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Frankfurt show: Ford revs up for Focus RS

Hot Euro: Ford's range-topping Focus RS hot hatch will arrive Down Under in Q1 next year, priced from about $55,000, plus on-roads.

Ford announces 4.7-second 0-100km/h sprint time for super hot Focus RS


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17 Sep 2015

FORD has announced the performance figures for its wild Focus RS hot hatch, with the Blue Oval confirming it will complete the 0-100km/h dash in 4.7 seconds.

The hardcore Focus is set to arrive in Australia in the first quarter of next year and is powered by a 2.3-litre EcoBoost engine that will also see service in the forthcoming Mustang sportscar, and is good for 257kW and 440Nm and a top speed of 266km/h.

The previous front-wheel drive Focus RS delivered 224kW/440Nm from a 2.5-litre turbocharged five-cylinder engine shared with Volvo, and completed the 0-100km/h sprint in 5.9 seconds.

The Focus RS's key rival – Volkswagen's 206kW/380Nm all-wheel drive Golf R – can hit 100km/h from a standstill in 5.0 seconds in the dual-clutch version, and 5.2s in manual guise.

Ford has confirmed that the European rocket will be priced from $36,605 in America ($A50,914) and 28,940 in the United Kingdom ($A62,443), with Australian pricing expected to be in the mid-$50,000 mark. The Focus ST that arrived in Australia in April retails for $38,990 plus on-road costs.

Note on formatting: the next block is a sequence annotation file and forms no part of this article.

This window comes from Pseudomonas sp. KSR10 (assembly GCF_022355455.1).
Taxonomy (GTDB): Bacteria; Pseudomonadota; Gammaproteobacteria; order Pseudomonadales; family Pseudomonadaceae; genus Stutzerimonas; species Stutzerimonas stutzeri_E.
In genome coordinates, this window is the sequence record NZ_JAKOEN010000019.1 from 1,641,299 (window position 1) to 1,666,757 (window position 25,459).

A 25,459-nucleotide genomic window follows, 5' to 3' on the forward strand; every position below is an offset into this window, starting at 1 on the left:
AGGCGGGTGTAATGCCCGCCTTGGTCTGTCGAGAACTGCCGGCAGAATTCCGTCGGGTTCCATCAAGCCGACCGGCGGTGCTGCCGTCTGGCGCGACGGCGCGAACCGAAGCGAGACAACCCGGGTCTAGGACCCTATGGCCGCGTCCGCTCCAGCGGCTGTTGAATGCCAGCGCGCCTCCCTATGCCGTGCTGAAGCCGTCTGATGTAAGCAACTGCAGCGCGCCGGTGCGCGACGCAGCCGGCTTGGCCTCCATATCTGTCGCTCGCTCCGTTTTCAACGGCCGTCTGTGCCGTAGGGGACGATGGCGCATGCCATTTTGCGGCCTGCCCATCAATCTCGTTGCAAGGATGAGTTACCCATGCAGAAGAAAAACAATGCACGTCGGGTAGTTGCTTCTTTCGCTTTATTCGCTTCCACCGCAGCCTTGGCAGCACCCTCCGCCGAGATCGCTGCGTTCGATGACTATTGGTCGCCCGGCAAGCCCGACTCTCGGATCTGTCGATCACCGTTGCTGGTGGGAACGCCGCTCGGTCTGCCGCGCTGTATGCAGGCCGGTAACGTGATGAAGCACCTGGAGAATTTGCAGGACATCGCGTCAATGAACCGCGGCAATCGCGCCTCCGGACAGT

This price bracket keeps it in line with the AWD Volkswagen Golf R that starts from $52,740 plus on-roads in manual guise.

If Ford keeps it under $60,000, it will easily undercut other AWD European hardcore hot hatches including the 265kW/450Nm Mercedes-Benz A45 AMG ($75,800) and the incoming 270kW/465Nm Audi RS3 ($78,900).

The 2016 model will mark the debut of a launch control system on the Focus RS, and it will introduce Ford's All-Wheel Drive with Dynamic Torque Vectoring for improved handling and grip.

The 2.3-litre engine is part of Ford's EcoBoost family, and in this guise is a four-cylinder unit with a twin-scroll turbocharger that delivers 10 per cent more power than the 228kW/434Nm tune under the bonnet of the Mustang. Drivers car tailor their drive experience with one of four different drive modes that tweak the AWD system, damper controls, ESC, steering and engine responses, and exhaust sound. Modes include Normal, Sport and Track as well as a Drift mode “to help the driver achieve controlled oversteer drifts under circuit conditions”, according to Ford.

While the previous RS was offered in Australia in strictly limited numbers, the new version will be a permanent member of the Ford Focus line-up.

Ford Australia brand communications manager Neil McDonald told GoAuto that there had been some interest in the RS leading up to the launch, and added that it will appeal to a different buyer base than the less frenetic ST.

“We have a very core base of RS enthusiasts and we have already been experiencing some interest from them,” he said. “You've got a flow of performance vehicles through ST right up to RS so I would anticipate them being a different customer.”

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